I don't think the CCRL rating list has anything to do with the FIDE rating list, so Micro-Max most likely performs weaker than a FIDE 2000 human-chess player. I have an iOS chess app for MicroMax - Chess Mini, it uses the MicroMax chess engine. That's my description: "The engine has a rating of Elo 2000 on the Computer Chess Rating Lists." While this is certainly true, I've received complains that the app is too easy for a human FIDE 2000 player. In fact, I can consistently beat the app myself and I'm a 1900-2000 rated player. I don't recall that the app has ever positionally outplayed me.
Why is that important? It implies that the CCRL rating list most likely over-estimates the performance for MicroMax (for a human player). Therefore, I don't think a vanilla chess engine such as MicroMax should be your benchmark on what a 2000 chess engine should do. Evaluation in a plain engine (e.g.: MicroMax) is too simple and too much time spent on evaluating useless branches.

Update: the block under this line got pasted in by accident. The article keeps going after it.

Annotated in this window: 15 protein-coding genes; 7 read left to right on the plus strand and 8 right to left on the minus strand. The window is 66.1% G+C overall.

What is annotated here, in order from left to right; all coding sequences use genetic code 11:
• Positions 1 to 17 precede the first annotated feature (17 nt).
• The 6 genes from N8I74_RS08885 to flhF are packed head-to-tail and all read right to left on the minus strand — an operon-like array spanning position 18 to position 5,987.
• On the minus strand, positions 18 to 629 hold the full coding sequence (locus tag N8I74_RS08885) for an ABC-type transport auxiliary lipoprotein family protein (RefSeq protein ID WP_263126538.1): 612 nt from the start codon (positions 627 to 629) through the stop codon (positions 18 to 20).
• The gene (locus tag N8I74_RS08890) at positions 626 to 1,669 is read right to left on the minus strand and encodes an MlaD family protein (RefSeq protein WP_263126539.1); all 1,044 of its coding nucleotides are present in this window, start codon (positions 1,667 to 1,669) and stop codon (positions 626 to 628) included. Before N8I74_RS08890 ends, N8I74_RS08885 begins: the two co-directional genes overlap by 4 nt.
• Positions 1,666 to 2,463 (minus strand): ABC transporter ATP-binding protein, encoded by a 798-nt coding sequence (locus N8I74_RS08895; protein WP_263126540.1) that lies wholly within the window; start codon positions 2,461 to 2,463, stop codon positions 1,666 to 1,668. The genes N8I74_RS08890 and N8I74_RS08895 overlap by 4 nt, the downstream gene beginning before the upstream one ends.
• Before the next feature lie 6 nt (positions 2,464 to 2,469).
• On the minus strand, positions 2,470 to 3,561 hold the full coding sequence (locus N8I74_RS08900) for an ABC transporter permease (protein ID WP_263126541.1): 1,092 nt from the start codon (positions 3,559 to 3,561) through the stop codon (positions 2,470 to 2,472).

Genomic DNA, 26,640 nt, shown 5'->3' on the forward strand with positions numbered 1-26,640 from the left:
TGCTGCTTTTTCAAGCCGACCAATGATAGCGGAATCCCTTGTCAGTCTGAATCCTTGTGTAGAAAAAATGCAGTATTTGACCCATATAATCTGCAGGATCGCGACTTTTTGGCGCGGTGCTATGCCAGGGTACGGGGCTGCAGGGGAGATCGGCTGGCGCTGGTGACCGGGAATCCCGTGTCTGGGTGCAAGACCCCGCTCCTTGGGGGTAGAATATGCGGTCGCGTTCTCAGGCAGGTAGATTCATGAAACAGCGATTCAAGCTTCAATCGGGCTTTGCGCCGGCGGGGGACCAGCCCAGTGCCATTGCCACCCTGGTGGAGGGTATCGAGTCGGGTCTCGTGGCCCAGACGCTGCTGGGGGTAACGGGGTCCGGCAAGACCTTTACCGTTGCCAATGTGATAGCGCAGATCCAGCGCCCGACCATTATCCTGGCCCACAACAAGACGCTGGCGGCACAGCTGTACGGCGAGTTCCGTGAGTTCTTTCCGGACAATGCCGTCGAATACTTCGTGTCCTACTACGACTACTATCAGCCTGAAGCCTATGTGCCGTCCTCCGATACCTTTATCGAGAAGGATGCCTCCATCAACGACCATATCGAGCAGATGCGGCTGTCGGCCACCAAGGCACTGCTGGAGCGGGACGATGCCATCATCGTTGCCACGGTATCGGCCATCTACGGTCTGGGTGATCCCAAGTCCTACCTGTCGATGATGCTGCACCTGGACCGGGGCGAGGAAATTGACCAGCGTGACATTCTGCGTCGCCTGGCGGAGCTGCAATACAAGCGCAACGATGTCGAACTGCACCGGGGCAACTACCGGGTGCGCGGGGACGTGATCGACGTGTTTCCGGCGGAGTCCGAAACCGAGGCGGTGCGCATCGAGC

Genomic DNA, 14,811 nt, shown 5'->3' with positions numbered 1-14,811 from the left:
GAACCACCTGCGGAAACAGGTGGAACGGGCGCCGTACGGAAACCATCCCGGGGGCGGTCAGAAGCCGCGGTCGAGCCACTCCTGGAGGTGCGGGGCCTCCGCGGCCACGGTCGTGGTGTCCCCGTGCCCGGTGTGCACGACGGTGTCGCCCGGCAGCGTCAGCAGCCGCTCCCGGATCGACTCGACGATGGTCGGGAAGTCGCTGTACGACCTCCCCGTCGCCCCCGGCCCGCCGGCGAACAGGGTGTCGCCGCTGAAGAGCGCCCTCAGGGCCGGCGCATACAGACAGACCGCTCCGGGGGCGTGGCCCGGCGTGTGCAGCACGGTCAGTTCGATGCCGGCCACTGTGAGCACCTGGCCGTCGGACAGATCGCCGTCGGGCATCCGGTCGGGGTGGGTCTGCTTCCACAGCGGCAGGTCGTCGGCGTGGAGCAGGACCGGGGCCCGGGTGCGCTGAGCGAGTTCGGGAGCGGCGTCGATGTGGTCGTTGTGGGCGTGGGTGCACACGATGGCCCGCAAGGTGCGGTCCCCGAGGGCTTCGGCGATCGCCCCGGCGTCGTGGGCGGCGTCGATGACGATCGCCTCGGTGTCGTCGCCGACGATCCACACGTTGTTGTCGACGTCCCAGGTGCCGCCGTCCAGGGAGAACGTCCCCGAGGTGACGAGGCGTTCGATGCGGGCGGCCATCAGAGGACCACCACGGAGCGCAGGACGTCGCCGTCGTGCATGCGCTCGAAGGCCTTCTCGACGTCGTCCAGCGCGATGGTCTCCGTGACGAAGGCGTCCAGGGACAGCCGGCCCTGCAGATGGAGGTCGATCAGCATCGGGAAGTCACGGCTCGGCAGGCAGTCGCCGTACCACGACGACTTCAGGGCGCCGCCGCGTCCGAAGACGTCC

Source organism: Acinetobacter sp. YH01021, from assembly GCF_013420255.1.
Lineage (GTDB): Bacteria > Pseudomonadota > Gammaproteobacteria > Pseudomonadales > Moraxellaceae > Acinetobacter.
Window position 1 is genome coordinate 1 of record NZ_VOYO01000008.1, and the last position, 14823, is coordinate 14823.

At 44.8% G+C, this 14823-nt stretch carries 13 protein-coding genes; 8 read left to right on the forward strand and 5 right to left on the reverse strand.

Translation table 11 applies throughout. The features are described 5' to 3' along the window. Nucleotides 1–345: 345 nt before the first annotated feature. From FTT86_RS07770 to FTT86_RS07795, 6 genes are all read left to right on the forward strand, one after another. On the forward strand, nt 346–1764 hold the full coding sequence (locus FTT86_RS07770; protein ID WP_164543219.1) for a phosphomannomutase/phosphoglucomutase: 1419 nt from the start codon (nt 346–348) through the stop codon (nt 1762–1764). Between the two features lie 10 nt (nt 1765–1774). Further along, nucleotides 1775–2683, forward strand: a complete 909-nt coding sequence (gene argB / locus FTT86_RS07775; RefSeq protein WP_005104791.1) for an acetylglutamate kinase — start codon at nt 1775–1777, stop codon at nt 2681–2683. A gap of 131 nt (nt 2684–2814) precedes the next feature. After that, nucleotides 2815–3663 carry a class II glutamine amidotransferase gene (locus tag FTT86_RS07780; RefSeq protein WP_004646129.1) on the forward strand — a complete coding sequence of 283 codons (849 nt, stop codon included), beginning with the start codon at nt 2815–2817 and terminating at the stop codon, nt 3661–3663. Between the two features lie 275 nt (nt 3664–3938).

Let's take a look at BikJump, it's available on Android. Despite being rated 2100 on the CCRL list, I was still able to defeat it (more than once) after a complicated struggle. I think (but not 100% sure) the FIDE 2000 line should be drawn around CCRL 2100-2200. While I don't have the source code for BikJump, I'm pretty sure it's not a pure alpha-beta engine.
From memory, I could beat my engine quite convincinly when it was only counting materials and a plain alpha-beta. As soon as I added knowledge for pawn-structure, spacing and more aggressive cutoff strategy (e.g.: null-move pruning, hashing), it was equal to me. Next, I added king safety and things like SSE, the machine was starting to beat me.
PS: We don't call "closing book", we call "tablebase". They are not needed to reach 2000.